In the backwoods of rural north Georgia, members of an A.A. group listened respectfully as old John told his story once again.  They had heard the story many times before, but each time "Jaw-un" retold it, something special seemed to happen in the ancient shack that housed the meeting.

Wrinkled, wizened, dirt permanently embedded in the cracks in his hands, teeth stained with tobacco, John slowly shook his head as his face softened into a smile that still harbored a tinge of pain.  "Back when I was drinking," he began in his accustomed fashion, "I used to think that I knew everything." Glancing at each face in the group of people sitting on the rickety chairs surrounding the old picnic table, he rested on their gentle smiles as tears welled up in his own eyes.  "A.A.'s great gift to me," he continued, "what you people gave to me . . ." John searched for the words for a moment and then gently struck the table with his large, gnarled hand. "Well, dammit, you helped me be . . . you made me . . . teachable."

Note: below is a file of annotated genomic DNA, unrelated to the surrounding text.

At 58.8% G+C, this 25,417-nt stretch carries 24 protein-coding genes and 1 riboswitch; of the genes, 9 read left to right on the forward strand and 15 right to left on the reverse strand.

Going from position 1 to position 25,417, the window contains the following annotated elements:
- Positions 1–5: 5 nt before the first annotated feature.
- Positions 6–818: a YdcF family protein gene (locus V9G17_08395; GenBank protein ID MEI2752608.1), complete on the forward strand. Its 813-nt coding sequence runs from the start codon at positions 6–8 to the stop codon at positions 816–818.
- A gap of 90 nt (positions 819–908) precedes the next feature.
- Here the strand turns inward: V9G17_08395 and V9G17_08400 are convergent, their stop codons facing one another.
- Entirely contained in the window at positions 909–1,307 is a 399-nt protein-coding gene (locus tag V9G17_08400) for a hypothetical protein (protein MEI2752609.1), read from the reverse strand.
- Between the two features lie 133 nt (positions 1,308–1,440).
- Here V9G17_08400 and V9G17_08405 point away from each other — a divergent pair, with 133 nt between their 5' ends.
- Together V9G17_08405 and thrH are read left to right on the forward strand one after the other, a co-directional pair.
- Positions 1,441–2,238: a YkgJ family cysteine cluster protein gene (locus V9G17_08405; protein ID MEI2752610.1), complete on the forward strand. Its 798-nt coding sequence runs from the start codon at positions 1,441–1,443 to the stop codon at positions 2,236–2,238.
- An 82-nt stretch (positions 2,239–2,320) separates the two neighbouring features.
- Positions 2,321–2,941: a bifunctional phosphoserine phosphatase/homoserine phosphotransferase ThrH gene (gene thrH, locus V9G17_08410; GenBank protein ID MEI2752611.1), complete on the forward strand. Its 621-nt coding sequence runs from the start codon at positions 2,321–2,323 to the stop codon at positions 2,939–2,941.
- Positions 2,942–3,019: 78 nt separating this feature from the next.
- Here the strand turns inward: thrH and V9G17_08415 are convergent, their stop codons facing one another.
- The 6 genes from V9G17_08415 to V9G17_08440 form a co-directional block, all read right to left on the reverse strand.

"Teachable," he repeated again and again, and with each repetition, old John struck the table with the palm of that work-ravaged hand, softly but firmly, as if to drive home the point.

Silently, as always, the group waited.  Finally, as always, it came: "Thank you," John concluded.  "Thank you."